Fujifilm X100 - retro rangefinder *

Text by Jarle Aasland

Most things have been written and said about the Fujifilm X100 already. Despite a few minor issues, most reviews are surprisingly positive.

Surprising since the X100 is a unique, one of a kind camera. And not neccessarily in a good way. It doesn't have an interchangable lens. It doesn't have a zoom. It's not a DSLR. It's not a Leica. And it's relatively expensive, considering the competition. But despite, or perhaps because of these limitations, the X100 has already become a modern cult classic.

I won't repeat a bunch of technical data here. The following is not meant to be a comprehensive review, but rather my own first impressions of the Fujifilm X100. I may update and expand the article later.

Let me start by saying that the X100 is not a camera for everyone. For many people, an inexpensive DSLR or a do-it-all compact camera will be a much better choice. But for others, including passionate amateurs and working professionals, the X100 is truly an exciting camera.

Leica killer

Personally, I've tested and worked with a wide range of cameras over the past 25 years. 35mm film bodies, medium format cameras, compact cameras, vintage Nikon rangefinders, early digital models (including the first professional Kodak and Nikon cameras), the latest and greatest professional DSLRs, iPhones - you name it. My latest purchase was a Panasonic LX5, a high quality compact camera with an impressively sharp Leica lens. For personal work, I often find myself carrying the LX5 (in addition to my iPhone), leaving the big, bulky Nikon bodies (D300, D3, etc.) at home. In many cases, smaller is better.

Fujifilm Fujix DS-300

For the record, Fujifilm is no stranger to innovative, high quality digital cameras. In cooperation with Nikon, Fujifilm made the first digital SLR cameras, announced in 1995 (the 1.3 megapixel Nikon E2/E2s aka Fujifilm DS-505/DS-515). It also made what is considered to be one of the first "affordable" professional digital cameras, the Fujix DS-300, in 1997 (photo). The company is also known for its Nikon mount FinePix S1, S2, and S3 Pro bodies, and compact classics like the Fujifilm F30.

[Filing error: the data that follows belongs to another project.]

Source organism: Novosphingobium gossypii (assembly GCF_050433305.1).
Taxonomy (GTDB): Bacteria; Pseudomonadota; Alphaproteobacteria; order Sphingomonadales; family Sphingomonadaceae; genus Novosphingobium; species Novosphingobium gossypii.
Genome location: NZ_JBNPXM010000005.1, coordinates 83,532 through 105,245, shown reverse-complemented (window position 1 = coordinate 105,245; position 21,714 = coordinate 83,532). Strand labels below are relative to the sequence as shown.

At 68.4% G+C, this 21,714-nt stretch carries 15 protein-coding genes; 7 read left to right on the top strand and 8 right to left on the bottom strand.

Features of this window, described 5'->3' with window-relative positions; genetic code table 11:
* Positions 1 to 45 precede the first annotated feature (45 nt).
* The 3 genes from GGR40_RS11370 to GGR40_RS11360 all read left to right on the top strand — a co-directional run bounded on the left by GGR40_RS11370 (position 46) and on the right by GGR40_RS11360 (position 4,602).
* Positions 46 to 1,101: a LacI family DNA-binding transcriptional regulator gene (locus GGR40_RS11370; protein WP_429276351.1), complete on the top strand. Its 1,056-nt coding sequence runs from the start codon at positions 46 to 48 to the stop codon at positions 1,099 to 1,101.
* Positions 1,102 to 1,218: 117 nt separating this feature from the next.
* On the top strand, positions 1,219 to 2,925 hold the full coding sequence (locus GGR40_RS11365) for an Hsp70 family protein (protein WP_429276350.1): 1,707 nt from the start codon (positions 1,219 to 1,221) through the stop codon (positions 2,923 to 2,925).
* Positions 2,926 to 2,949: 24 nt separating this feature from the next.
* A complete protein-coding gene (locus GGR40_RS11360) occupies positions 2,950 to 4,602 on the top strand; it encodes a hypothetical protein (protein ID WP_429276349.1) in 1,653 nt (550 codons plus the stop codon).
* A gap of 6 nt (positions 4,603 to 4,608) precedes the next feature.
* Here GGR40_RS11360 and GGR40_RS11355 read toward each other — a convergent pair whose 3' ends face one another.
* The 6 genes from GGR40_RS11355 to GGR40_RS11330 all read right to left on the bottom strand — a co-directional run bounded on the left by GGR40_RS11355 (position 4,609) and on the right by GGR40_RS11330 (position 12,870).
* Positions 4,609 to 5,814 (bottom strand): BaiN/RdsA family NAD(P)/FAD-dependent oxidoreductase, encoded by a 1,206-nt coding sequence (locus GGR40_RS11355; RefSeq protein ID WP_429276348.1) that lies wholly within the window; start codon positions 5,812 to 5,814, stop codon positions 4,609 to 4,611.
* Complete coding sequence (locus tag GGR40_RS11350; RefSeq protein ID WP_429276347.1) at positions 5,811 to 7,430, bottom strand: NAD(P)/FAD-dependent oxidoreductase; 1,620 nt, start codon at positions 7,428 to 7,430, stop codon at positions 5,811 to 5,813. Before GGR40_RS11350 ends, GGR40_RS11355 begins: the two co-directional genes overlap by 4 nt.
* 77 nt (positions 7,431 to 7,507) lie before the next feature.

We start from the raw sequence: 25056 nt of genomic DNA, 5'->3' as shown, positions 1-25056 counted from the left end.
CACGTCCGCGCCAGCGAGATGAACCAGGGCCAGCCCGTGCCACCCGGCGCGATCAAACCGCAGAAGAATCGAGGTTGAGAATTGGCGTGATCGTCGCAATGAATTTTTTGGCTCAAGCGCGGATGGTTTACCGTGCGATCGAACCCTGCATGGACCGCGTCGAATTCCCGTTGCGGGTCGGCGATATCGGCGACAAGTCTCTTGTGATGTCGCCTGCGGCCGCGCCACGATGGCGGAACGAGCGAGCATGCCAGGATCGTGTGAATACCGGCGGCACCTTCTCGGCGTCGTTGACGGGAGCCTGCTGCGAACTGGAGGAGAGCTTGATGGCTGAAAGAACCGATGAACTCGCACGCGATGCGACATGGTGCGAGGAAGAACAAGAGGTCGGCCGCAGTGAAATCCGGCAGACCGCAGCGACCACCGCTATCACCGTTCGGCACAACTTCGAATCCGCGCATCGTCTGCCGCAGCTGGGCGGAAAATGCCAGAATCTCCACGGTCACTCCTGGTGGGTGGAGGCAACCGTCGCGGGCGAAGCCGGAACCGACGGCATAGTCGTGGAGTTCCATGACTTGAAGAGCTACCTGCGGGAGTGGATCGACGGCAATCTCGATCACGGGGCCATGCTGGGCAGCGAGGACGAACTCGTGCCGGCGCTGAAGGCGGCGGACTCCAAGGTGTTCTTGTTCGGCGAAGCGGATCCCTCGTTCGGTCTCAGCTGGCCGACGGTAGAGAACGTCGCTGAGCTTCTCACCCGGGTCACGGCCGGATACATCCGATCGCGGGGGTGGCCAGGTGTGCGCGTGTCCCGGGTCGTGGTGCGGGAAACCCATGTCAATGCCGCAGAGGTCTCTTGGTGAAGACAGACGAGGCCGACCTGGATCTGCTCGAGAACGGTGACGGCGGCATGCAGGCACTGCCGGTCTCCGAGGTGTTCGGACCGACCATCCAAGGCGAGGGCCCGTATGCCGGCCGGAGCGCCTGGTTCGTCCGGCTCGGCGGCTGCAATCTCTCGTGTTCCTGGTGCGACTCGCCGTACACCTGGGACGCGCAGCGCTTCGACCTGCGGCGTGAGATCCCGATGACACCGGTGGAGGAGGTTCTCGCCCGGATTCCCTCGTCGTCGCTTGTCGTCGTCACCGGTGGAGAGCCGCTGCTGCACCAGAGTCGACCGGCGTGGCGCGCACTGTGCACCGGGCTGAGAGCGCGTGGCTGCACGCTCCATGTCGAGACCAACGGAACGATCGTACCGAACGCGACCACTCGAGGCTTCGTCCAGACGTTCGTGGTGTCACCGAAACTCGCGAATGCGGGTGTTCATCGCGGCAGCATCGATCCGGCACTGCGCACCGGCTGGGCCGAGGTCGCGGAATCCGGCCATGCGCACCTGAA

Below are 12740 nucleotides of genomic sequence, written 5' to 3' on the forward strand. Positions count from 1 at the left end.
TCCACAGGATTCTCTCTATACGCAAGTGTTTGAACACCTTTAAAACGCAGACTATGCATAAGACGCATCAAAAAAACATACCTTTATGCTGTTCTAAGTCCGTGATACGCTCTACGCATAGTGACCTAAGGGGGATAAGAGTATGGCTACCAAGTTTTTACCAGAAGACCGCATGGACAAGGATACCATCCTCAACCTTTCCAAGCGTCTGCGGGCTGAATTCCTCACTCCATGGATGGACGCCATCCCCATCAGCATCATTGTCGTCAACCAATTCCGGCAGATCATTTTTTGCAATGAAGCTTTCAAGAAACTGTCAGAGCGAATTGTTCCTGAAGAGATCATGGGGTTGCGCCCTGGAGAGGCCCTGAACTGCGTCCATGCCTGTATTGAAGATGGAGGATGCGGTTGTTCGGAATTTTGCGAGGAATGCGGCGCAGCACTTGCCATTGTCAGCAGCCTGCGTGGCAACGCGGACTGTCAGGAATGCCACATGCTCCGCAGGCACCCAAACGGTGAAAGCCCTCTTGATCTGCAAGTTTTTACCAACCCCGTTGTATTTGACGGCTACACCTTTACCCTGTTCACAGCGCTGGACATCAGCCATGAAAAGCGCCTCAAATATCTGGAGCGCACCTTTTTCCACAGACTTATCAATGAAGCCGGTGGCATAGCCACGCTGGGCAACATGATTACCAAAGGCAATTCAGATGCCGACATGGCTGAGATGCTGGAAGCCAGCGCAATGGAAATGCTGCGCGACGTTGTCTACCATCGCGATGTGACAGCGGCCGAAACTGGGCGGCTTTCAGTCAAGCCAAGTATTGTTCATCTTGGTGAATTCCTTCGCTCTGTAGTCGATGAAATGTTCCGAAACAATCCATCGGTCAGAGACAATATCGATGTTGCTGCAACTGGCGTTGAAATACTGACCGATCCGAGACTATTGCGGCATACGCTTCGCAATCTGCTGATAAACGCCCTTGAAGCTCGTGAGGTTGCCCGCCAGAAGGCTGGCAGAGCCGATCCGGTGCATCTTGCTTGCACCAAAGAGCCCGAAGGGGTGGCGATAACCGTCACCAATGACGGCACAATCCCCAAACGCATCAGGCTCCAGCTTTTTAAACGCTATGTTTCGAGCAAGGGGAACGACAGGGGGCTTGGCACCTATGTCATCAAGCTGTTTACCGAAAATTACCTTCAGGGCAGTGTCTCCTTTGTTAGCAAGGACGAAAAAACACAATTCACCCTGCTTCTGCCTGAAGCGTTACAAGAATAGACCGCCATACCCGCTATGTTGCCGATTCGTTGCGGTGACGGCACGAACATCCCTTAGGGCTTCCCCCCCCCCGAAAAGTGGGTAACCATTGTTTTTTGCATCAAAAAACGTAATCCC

A couple of years ago, I tested a Leica M9 for a few days. I instantly fell in love, and have been dreaming about one ever since. But not any more. Having spent some time with the X100, I've found that it's everything I need in a small rangefinder-like camera. It's not cheap, but compared to a Leica, the X100 seems like a bargain.

Some people will tell you that it's just plain stupid to compare the X100 to a M9. And it's not hard to understand why. After all, the M9 is almost six times as expensive. And that's before you add a lens. Surely, it must be a lot better?

Admittedly, it's difficult to compete with Leica lenses and the M9's high resolution 18 megapixel Kodak sensor. But considering everything - the price, build quality, features and excellent image quality of the X100 - there's no doubt in my mind that it's a much better buy than the ridiculously expensive Leica M9 (unless, perhaps, you have already invested a fortune in M mount lenses).

The M9 will produce slightly higher resolution images with a tad better sharpness and more details, but the difference is smaller than you'd expect. In many areas, the X100 is better. In particular, shooting at high ISO in low light, there's no comparison. The X100 is in a different league. Even up to 3200 and 6400 ISO it's pretty darn clean.


A classic 1957 Nikon SP rangefinder with a 50mm f/1.4 Nikkor lens next to the Fujifilm X100.
Camera body

The first thing that strikes you when you pick up the camera is the solid feel. The X100 will probably take a beating just as well as a M9. At least it will be considerably cheaper to fix or replace! Most controls are very nice, but like most reviewers I'm not impressed by the command dial (jog wheel) on the back. It feels a little flimsy, especially compared to the rest of the camera.

The X100 has a small, but very welcome grip, making the X100 easy to carry around by hand, even for a long time. For security, I simply attached a handstrap from my old F30, another classic Fujifilm camera. If needed, the camera is small enough to put in a regular sized jacket pocket. It's also small and light enough to carry around the neck or on your shoulder for an entire day. Sweet!


Lens and viewfinder